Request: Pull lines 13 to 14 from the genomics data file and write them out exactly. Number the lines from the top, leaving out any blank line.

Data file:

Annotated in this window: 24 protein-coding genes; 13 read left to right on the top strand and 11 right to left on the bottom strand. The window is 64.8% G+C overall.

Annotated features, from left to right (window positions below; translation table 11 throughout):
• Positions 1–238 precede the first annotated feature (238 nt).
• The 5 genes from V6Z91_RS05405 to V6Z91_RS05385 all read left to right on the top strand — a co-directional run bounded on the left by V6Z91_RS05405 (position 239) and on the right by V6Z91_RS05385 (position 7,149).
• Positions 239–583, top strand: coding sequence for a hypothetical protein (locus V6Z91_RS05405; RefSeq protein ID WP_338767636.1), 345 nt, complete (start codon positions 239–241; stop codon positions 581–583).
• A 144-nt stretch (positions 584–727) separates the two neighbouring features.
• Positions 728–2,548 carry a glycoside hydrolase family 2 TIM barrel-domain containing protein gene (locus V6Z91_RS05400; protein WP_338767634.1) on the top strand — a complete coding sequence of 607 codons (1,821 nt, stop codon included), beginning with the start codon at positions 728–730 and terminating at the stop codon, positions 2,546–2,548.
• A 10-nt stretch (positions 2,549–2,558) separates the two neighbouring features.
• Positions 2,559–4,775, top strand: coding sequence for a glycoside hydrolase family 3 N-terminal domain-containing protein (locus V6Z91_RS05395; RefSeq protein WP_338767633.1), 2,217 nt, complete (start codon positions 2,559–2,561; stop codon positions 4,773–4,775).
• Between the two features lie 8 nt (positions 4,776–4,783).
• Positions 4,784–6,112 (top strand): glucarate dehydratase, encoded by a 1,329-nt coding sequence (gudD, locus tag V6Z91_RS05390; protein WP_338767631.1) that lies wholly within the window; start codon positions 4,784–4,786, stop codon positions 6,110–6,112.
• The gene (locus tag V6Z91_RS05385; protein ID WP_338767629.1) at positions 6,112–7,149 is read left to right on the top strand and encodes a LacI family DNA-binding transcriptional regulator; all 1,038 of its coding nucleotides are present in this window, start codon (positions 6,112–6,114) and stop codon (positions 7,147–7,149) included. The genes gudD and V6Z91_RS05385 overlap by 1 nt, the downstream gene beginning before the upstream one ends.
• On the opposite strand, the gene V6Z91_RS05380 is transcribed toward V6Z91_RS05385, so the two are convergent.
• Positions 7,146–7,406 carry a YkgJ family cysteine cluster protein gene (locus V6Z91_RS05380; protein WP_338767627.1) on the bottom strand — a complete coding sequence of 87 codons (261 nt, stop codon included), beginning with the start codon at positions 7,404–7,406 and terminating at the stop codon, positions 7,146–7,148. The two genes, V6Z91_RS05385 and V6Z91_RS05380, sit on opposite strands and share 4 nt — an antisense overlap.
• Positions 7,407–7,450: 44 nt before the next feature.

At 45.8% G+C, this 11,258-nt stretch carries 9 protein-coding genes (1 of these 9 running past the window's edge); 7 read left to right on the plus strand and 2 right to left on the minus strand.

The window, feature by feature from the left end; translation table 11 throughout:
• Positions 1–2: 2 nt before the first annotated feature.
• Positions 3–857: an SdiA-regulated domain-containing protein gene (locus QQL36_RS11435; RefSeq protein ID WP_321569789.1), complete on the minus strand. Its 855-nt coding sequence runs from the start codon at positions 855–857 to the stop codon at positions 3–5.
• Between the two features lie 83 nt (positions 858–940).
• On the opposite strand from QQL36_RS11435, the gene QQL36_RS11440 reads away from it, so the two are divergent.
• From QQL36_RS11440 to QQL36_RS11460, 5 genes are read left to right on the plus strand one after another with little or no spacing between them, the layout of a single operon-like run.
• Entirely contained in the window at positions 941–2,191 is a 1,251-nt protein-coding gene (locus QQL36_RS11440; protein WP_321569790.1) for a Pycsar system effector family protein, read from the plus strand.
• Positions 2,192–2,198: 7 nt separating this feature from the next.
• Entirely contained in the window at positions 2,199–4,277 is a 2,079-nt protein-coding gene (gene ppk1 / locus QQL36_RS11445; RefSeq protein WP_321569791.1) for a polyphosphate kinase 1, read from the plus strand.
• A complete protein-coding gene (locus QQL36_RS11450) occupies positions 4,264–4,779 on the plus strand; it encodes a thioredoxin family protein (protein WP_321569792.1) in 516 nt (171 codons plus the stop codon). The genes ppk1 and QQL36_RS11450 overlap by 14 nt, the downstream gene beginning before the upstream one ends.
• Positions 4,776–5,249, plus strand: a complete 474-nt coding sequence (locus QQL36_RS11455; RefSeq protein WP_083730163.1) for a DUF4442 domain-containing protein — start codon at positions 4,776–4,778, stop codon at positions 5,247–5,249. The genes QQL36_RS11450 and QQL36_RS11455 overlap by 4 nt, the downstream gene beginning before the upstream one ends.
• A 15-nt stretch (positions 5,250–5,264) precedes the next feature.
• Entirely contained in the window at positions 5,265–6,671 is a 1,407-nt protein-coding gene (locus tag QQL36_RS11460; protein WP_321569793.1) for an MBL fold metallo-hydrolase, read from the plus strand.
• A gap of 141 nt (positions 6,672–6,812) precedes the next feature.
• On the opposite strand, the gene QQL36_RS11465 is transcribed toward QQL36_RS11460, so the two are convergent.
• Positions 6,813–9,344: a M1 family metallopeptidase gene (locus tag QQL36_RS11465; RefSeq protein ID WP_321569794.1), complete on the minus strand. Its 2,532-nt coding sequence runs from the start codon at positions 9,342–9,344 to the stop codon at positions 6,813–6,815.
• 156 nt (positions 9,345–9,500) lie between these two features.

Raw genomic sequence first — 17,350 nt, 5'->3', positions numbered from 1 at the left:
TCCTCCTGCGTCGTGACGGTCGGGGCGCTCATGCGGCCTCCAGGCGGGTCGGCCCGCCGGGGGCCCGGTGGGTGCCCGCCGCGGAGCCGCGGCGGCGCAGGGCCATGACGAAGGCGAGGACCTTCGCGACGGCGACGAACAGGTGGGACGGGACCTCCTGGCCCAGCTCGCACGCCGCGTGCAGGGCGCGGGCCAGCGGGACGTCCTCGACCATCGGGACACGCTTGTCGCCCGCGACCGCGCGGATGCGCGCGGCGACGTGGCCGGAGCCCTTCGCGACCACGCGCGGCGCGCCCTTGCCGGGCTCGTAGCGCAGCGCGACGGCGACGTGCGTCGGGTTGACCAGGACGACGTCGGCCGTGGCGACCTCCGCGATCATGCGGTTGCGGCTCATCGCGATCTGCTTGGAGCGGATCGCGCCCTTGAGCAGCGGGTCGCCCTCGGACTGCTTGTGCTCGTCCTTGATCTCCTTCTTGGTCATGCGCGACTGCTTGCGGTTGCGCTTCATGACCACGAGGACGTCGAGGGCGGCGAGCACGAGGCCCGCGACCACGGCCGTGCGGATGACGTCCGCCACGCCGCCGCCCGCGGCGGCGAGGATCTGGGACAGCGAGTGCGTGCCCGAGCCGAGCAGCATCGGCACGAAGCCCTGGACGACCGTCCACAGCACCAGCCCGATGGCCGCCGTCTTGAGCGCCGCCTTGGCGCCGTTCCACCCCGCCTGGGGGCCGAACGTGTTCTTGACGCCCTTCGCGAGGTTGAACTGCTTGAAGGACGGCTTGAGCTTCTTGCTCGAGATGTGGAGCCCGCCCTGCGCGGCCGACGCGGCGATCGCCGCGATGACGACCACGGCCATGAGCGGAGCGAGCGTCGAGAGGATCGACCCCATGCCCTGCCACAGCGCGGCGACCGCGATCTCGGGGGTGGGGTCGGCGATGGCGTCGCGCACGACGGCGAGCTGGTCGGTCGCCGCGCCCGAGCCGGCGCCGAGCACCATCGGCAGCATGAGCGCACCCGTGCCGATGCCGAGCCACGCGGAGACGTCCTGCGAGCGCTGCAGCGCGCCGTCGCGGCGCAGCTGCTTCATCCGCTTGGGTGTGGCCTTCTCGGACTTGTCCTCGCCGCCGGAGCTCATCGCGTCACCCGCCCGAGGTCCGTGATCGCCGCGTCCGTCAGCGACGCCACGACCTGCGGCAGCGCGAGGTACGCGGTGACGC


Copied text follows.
• On the opposite strand, the gene V6Z91_RS05380 is transcribed toward V6Z91_RS05385, so the two are convergent.
• Positions 7,146–7,406 carry a YkgJ family cysteine cluster protein gene (locus V6Z91_RS05380; protein WP_338767627.1) on the bottom strand — a complete coding sequence of 87 codons (261 nt, stop codon included), beginning with the start codon at positions 7,404–7,406 and terminating at the stop codon, positions 7,146–7,148. The two genes, V6Z91_RS05385 and V6Z91_RS05380, sit on opposite strands and share 4 nt — an antisense overlap.